DeKALB – A city alderman says he is looking at apartments to rent after living outside of the district for five weeks.
Third Ward Alderman Victor Wogen said Tuesday that he has been living with his brother in the city’s second ward since being charged last month with domestic battery after police say he shoved his wife during an argument.
Wogen said he will be back in the ward within two weeks, though not back home.
“Within the next couple weeks I will be back in the ward and back to a somewhat normal life,” he said.
Wogen is still listed as living at 729 N. 11th St., according to City Clerk Steve Kapitan and the city’s Web site. But Kapitan said that Wogen “hasn’t indicated to us what his [current] address is.”
Because there aren’t residency requirements for aldermen spelled out in city ordinance – or what to do in circumstances like this – city officials looked to state law for guidance.
“My understanding of that is the city code is silent on that question,” Kapitan said.
According to state law, “corporate authorities” – the council and mayor – can decide when a sitting alderman’s seat becomes vacant due to his or her removal from the ward when the move is “more than temporary.”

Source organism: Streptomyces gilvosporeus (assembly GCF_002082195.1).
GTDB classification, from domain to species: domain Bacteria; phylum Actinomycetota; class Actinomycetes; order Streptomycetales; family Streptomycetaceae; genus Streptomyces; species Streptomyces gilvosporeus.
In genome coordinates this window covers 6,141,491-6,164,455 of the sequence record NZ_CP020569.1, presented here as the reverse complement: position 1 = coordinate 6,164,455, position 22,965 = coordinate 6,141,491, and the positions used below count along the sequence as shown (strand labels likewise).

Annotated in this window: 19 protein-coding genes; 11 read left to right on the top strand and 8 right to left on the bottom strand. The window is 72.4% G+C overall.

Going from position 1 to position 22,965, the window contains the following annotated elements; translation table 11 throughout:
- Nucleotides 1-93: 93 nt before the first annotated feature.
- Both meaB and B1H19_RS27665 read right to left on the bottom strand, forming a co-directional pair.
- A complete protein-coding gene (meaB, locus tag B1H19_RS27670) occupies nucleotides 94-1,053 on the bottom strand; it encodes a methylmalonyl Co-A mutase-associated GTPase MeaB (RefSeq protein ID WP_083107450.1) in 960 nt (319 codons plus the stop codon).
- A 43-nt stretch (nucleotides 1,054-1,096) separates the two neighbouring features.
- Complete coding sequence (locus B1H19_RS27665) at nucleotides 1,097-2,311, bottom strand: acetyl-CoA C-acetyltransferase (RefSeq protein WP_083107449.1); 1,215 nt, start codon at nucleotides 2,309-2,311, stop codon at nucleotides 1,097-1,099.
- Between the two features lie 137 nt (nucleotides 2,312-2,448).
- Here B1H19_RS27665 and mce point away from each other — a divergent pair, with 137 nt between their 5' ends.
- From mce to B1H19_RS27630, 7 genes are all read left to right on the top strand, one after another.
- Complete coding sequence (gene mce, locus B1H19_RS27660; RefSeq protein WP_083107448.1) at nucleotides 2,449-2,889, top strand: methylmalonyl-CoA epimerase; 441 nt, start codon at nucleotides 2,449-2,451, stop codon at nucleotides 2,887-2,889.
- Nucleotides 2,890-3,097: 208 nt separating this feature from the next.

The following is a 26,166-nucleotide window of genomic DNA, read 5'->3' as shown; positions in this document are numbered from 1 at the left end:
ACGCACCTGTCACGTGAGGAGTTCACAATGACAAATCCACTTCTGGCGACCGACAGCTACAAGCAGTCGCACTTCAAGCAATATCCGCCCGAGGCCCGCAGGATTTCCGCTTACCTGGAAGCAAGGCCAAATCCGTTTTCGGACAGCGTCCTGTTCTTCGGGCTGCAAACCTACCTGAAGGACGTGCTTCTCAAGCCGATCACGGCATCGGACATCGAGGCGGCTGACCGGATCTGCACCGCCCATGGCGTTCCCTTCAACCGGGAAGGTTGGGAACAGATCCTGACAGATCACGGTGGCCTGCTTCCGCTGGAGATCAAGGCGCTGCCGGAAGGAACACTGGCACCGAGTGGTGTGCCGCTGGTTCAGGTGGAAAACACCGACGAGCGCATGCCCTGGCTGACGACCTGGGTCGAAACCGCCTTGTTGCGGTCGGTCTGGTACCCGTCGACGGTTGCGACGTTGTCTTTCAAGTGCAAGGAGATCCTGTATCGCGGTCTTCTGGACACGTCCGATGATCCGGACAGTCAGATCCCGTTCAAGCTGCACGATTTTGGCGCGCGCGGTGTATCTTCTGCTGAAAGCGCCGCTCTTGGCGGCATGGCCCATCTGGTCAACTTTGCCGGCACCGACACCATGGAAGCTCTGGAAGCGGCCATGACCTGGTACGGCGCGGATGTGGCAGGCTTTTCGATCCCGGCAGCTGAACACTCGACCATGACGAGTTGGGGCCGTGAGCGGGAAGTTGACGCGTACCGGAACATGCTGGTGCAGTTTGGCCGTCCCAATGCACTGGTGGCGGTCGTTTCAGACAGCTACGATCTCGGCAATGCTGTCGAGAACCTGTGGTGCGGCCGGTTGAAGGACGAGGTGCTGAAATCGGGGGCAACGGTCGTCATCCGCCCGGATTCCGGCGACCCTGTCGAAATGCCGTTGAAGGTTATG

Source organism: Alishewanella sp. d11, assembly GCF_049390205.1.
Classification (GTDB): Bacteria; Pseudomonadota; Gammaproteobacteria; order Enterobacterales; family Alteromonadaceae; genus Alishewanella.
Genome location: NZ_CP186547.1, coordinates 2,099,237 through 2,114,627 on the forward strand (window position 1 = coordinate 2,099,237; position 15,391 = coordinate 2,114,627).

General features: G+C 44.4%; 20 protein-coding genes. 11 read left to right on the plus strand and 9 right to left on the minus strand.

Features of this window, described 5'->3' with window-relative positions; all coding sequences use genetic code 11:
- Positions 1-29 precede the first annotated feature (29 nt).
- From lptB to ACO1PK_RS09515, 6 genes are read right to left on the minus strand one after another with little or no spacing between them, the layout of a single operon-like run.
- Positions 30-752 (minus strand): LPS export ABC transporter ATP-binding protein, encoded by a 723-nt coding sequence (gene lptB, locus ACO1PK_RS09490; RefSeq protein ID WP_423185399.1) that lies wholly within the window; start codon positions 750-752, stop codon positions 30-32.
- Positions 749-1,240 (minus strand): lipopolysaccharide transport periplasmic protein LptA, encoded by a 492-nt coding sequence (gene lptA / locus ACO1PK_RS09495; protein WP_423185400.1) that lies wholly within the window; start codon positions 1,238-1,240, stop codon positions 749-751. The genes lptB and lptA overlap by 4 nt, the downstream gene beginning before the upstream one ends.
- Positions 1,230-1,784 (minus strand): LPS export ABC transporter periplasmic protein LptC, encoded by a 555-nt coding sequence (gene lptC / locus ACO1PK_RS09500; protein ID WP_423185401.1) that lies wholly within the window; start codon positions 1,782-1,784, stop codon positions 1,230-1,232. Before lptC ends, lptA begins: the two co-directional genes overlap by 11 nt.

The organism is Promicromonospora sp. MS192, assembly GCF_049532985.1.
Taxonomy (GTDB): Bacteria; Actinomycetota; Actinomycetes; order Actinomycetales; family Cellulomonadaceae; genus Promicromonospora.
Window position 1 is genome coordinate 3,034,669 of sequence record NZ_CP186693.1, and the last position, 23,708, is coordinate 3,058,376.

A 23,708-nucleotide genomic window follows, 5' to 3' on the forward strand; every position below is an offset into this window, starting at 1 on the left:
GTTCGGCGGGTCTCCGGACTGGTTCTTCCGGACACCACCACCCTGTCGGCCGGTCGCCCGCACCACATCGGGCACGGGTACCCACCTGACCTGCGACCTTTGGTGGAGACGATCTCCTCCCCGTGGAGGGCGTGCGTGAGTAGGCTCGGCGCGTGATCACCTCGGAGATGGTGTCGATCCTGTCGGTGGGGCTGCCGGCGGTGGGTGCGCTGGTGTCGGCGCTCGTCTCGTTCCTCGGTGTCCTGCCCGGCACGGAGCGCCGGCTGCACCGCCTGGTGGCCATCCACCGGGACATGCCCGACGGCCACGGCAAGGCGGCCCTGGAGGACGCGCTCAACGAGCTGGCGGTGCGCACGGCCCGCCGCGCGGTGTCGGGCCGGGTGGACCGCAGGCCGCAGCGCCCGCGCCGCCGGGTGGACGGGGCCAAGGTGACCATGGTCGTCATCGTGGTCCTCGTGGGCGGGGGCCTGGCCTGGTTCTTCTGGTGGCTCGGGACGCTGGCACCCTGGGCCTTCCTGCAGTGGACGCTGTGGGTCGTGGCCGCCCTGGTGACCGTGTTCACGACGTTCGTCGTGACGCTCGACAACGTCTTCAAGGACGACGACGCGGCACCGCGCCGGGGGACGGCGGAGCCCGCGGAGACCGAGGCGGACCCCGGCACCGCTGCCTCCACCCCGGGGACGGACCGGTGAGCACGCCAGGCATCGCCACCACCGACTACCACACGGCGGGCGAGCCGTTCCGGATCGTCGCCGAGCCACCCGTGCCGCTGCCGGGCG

Wogen said that he consulted with the city attorney on his living situation, who told him that living outside the ward for up to 60 days would be fine, but that 90 days “would be pushing it.”
The city council could address the third ward alderman’s seat by putting it on the agenda for a meeting, Kapitan said. Wogen would have to recuse himself from voting.
But Mayor Kris Povlsen doesn’t think it will get to that point.
“I don’t believe it will be an issue that we will have to deal with as a board unless this should drag out for a month,” he said.
Povlsen said he has spoken with Wogen about his living situation.
“He is an individual that wants to represent his citizenry while he’s going through these difficult times,” Povlsen said.
Wogen said he was “put in a tough spot and really had no options,” and that he’s still available to his constituents by phone.
The mayor also said that it goes beyond Wogen’s situation – and even beyond adding language to the city ordinance relating to aldermanic residency.
As the census approaches, Povlsen said the city will be looking into the council structure as a whole, possibly moving to an alderman-at-large approach rather than representation through geographic districts.